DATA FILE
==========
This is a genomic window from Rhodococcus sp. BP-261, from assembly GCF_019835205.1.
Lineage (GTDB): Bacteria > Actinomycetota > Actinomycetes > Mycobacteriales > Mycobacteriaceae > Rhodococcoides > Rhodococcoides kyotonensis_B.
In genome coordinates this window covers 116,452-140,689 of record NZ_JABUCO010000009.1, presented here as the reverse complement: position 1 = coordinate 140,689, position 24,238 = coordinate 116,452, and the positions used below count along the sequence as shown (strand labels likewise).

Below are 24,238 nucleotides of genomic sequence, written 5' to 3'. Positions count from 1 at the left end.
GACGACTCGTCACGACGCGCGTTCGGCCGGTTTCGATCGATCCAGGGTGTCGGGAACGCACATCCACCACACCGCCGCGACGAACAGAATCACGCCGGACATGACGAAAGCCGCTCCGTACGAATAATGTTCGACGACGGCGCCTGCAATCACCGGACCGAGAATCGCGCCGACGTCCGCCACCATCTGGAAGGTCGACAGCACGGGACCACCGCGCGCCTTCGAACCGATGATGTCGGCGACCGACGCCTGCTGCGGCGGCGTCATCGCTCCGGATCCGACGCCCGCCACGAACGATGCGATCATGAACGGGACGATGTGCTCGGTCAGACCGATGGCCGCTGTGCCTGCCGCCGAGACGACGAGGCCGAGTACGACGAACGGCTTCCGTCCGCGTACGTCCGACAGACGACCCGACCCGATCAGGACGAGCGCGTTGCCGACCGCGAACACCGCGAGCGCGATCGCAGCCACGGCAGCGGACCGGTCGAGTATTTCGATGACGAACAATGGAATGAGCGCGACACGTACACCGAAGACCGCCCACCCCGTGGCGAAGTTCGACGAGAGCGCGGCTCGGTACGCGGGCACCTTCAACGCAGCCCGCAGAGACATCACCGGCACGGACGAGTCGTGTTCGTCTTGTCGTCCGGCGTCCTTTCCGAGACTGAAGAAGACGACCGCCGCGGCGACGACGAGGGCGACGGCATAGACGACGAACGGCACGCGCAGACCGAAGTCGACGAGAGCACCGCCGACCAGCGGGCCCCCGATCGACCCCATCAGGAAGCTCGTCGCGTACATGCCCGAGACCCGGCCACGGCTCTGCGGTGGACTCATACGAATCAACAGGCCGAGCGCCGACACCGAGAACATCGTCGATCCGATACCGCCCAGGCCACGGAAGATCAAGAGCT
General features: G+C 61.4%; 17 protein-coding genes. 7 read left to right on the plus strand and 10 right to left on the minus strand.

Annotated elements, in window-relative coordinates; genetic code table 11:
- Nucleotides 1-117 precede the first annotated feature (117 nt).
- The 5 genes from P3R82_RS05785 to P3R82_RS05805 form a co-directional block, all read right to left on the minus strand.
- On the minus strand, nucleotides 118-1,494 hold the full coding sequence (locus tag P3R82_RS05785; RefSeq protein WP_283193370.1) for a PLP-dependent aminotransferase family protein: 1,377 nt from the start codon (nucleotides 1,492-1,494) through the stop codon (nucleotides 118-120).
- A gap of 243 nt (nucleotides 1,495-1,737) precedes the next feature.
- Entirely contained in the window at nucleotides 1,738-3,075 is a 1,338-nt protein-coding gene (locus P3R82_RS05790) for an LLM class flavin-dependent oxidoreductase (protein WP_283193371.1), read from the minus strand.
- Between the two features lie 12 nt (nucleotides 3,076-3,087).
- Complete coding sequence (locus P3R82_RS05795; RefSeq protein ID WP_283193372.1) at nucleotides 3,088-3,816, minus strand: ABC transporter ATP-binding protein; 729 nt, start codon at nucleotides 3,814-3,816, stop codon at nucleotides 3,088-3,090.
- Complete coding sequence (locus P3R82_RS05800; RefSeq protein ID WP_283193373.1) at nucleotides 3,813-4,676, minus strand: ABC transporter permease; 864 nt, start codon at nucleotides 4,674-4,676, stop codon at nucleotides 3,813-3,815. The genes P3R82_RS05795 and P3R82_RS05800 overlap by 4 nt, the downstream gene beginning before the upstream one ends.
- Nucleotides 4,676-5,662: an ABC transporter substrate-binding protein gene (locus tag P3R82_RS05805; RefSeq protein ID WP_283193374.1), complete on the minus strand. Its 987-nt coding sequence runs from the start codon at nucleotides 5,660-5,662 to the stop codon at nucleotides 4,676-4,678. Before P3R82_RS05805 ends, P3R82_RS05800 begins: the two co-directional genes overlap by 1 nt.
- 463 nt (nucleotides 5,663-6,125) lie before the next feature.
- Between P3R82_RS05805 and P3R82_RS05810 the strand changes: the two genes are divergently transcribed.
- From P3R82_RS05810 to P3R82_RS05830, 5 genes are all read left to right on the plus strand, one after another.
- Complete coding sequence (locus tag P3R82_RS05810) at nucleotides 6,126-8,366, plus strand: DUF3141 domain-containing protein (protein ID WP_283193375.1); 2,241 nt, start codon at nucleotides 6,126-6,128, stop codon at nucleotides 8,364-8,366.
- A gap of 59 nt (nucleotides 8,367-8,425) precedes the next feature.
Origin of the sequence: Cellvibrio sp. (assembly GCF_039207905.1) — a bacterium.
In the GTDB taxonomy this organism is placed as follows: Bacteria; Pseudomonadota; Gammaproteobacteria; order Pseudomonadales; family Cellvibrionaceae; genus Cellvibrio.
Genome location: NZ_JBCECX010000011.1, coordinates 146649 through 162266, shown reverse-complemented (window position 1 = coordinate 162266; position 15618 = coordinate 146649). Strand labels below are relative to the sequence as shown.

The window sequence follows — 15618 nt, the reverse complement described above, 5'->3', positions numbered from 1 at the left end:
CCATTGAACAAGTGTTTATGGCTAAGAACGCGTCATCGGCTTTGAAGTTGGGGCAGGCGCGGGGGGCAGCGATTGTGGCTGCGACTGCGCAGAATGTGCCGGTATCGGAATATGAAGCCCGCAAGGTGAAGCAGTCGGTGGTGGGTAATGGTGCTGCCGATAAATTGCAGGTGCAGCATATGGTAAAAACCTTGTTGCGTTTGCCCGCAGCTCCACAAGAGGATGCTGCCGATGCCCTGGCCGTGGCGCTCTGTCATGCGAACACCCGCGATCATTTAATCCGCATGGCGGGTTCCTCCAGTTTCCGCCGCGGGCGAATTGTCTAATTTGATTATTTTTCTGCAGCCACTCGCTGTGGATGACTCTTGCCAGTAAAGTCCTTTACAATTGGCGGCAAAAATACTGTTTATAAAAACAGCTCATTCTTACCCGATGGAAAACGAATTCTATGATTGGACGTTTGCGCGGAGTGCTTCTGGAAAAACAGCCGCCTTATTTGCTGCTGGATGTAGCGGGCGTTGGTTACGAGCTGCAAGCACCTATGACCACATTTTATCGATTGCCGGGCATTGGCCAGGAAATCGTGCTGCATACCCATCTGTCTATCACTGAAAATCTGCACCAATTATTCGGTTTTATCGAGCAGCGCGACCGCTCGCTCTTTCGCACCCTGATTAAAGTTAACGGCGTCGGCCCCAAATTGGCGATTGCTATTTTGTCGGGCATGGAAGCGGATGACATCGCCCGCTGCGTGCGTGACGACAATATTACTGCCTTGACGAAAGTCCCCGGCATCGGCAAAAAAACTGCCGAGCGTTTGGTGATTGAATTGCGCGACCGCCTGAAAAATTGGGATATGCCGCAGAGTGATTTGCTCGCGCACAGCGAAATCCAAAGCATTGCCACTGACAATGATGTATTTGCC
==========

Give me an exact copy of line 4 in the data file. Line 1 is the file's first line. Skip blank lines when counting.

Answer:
Below are 24,238 nucleotides of genomic sequence, written 5' to 3'. Positions count from 1 at the left end.